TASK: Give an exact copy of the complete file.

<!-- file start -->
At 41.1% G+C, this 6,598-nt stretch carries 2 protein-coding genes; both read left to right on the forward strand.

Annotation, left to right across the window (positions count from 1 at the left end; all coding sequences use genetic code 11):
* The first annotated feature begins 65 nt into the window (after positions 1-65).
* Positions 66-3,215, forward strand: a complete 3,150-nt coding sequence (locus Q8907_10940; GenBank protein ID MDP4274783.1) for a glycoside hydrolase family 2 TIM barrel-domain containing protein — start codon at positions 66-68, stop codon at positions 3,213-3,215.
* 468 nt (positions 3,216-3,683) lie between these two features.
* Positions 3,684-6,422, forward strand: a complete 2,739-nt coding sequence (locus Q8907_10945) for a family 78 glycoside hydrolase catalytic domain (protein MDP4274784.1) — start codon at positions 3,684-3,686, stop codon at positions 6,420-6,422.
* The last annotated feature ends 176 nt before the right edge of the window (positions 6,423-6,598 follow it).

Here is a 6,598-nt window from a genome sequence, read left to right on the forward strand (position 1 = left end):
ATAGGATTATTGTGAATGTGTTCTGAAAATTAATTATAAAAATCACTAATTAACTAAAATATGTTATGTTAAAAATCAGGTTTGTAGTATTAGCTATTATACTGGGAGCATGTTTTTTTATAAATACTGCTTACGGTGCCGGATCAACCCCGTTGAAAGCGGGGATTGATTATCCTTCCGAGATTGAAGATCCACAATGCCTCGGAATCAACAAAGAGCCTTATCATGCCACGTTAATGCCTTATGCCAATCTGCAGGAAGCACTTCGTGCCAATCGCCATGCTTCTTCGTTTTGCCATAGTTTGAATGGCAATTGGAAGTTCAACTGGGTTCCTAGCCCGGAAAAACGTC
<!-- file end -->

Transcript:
At 41.1% G+C, this 6,598-nt stretch carries 2 protein-coding genes; both read left to right on the forward strand.

Annotation, left to right across the window (positions count from 1 at the left end; all coding sequences use genetic code 11):
* The first annotated feature begins 65 nt into the window (after positions 1-65).
* Positions 66-3,215, forward strand: a complete 3,150-nt coding sequence (locus Q8907_10940; GenBank protein ID MDP4274783.1) for a glycoside hydrolase family 2 TIM barrel-domain containing protein — start codon at positions 66-68, stop codon at positions 3,213-3,215.
* 468 nt (positions 3,216-3,683) lie between these two features.
* Positions 3,684-6,422, forward strand: a complete 2,739-nt coding sequence (locus Q8907_10945) for a family 78 glycoside hydrolase catalytic domain (protein MDP4274784.1) — start codon at positions 3,684-3,686, stop codon at positions 6,420-6,422.
* The last annotated feature ends 176 nt before the right edge of the window (positions 6,423-6,598 follow it).

Here is a 6,598-nt window from a genome sequence, read left to right on the forward strand (position 1 = left end):
ATAGGATTATTGTGAATGTGTTCTGAAAATTAATTATAAAAATCACTAATTAACTAAAATATGTTATGTTAAAAATCAGGTTTGTAGTATTAGCTATTATACTGGGAGCATGTTTTTTTATAAATACTGCTTACGGTGCCGGATCAACCCCGTTGAAAGCGGGGATTGATTATCCTTCCGAGATTGAAGATCCACAATGCCTCGGAATCAACAAAGAGCCTTATCATGCCACGTTAATGCCTTATGCCAATCTGCAGGAAGCACTTCGTGCCAATCGCCATGCTTCTTCGTTTTGCCATAGTTTGAATGGCAATTGGAAGTTCAACTGGGTTCCTAGCCCGGAAAAACGTC